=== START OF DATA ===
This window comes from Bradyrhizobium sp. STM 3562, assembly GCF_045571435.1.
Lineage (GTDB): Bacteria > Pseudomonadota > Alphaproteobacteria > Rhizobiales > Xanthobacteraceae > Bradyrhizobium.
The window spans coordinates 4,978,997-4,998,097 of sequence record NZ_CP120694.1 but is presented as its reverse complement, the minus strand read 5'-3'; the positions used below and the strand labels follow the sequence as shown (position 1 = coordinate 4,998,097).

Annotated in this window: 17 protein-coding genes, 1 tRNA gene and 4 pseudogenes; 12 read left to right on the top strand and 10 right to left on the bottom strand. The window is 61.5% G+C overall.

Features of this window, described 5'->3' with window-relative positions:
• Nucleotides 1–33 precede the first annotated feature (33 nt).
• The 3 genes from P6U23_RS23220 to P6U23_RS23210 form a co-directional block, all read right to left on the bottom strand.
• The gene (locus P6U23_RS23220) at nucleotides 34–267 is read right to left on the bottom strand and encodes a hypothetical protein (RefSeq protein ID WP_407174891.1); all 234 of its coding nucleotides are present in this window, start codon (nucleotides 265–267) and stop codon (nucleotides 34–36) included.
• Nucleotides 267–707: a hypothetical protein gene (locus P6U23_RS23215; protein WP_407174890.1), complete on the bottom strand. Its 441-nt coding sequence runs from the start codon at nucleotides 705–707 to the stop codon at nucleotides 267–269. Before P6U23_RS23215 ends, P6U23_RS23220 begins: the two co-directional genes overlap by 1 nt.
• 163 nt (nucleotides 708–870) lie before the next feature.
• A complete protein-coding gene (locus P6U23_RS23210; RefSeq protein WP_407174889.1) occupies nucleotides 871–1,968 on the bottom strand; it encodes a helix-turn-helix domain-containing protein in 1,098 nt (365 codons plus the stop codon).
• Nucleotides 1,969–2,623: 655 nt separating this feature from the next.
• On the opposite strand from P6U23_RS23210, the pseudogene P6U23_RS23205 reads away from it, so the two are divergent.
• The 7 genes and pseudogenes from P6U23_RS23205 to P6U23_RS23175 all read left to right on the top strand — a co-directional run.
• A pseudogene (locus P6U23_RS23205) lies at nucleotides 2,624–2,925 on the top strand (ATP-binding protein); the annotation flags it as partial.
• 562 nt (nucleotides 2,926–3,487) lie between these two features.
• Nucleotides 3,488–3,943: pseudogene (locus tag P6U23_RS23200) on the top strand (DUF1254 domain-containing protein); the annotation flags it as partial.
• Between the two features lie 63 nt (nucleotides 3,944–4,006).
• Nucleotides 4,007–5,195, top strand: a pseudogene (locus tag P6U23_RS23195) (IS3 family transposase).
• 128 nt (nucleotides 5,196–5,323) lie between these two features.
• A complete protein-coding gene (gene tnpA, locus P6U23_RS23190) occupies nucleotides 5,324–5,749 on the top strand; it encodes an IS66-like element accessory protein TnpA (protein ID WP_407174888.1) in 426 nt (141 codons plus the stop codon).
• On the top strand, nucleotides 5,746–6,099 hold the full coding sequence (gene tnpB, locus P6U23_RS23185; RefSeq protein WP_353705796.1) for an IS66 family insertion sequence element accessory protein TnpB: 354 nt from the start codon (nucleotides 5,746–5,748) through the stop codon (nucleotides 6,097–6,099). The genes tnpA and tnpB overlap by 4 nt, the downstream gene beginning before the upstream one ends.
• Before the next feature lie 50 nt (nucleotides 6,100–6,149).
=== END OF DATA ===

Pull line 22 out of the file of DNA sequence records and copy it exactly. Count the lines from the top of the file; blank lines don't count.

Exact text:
• On the top strand, nucleotides 5,746–6,099 hold the full coding sequence (gene tnpB, locus P6U23_RS23185; RefSeq protein WP_353705796.1) for an IS66 family insertion sequence element accessory protein TnpB: 354 nt from the start codon (nucleotides 5,746–5,748) through the stop codon (nucleotides 6,097–6,099). The genes tnpA and tnpB overlap by 4 nt, the downstream gene beginning before the upstream one ends.